Great Moments in Competitive Imbalance: Texas High School Baseball Edition


This is what some Orioles fans want you think playing in the AL East is like:

Late on a school night, in a game already delayed because of lightning, Richardson Lake Highlands High School came to bat in the top of the fifth inning leading Dallas Samuell by around 30 runs. Then they scored another 20 or so. The final score was either 53-0, like the scoreboard read, or 57-0, like the winning coach tallied it up.

That’s the intro to an interesting story about amateur ethics (or “etticks” if you prefer).  There’s a mercy rule about ending games like that, but this one was out of hand even before the mercy rule kicked in. There’s a fail safe “we both agree to give up” rule too, but apparently no one really knows about it.  There’s some interesting talk towards the end of the article about potentially turning the end of games like these into mini-clinics, but I can’t help but think that the guys on the losing side really don’t want to be treated like students to the other side’s teachers.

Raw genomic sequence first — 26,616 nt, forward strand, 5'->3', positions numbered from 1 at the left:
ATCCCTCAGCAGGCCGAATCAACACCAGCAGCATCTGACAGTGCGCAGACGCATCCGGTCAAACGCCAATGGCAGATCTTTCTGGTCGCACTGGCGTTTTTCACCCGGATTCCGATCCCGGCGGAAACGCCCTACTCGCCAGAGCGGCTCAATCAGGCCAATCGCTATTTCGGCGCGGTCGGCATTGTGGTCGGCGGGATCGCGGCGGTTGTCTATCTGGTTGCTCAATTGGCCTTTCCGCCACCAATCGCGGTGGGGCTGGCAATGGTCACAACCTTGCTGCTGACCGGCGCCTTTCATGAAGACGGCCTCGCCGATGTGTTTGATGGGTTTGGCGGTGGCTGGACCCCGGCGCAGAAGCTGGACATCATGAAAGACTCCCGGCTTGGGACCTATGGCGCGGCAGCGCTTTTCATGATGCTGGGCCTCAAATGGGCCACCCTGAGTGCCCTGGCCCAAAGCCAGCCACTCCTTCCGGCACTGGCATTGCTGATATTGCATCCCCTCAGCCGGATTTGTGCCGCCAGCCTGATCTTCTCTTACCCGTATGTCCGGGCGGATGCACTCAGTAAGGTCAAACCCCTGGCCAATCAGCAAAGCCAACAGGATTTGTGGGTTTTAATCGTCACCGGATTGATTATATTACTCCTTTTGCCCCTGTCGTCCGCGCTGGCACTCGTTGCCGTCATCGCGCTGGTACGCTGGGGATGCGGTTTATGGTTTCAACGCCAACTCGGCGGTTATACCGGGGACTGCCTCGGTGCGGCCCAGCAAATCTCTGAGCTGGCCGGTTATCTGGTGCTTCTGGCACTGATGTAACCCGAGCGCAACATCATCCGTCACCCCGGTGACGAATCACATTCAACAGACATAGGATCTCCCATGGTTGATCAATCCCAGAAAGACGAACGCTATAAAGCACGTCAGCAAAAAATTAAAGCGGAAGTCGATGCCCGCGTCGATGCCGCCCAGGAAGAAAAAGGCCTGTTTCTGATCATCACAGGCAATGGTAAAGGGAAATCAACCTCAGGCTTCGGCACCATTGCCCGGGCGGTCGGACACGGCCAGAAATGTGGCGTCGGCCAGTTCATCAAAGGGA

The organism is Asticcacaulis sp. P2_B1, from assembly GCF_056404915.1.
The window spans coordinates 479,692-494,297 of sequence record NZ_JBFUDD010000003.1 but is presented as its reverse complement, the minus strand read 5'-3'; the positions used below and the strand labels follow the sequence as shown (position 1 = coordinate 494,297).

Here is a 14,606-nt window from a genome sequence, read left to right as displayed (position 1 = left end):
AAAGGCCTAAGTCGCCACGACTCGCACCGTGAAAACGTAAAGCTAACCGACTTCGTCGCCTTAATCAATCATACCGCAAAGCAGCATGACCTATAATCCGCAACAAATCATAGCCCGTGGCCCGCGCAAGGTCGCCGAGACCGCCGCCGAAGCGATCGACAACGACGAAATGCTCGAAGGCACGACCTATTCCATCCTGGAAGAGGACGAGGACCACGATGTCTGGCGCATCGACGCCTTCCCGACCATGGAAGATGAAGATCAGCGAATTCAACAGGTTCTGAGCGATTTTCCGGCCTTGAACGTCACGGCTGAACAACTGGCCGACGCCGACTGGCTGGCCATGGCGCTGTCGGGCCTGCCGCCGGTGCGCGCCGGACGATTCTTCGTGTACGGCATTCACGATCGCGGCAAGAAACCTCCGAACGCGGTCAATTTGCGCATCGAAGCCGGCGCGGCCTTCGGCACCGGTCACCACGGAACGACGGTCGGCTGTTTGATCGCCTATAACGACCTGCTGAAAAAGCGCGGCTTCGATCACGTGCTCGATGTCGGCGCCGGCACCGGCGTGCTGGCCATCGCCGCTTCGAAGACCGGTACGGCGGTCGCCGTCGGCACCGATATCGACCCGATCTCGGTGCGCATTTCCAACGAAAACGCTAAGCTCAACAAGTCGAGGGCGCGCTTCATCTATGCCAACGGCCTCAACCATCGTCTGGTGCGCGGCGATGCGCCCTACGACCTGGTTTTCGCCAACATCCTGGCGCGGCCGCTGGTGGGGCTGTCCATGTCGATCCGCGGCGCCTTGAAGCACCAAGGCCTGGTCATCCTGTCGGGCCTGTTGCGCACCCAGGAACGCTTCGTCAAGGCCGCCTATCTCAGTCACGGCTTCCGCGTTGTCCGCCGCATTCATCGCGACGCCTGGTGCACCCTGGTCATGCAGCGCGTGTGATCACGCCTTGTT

As a parent of kids just getting started in sports, this stuff interests me.  For now, I think the way they do things in my son’s soccer league is the best: don’t keep score, and make sure everyone at least has a snack to look forward to after the game is over.

The Milwaukee Brewers perform “The Sandlot”

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A lot of teams do funny promo videos during spring training. The Seattle Mariners have led the league in this category for years now, with their marketing and p.r. folks producing and a lot of game and sometimes hammy players starring in some excellent clips. They’re doing them again this year, if you’re curious.

The Milwaukee Brewers have hopped on the humor train in 2018, and their latest entry in this category of commercials is excellent. It’s their riff on “The Sandlot.”

The biggest difference: Smalls really could kill you in this one. Brett Phillips is a lot more jacked than the kid who played Scotty in the original was.

The Beast, however, is just as terrifying now as he was in 1993.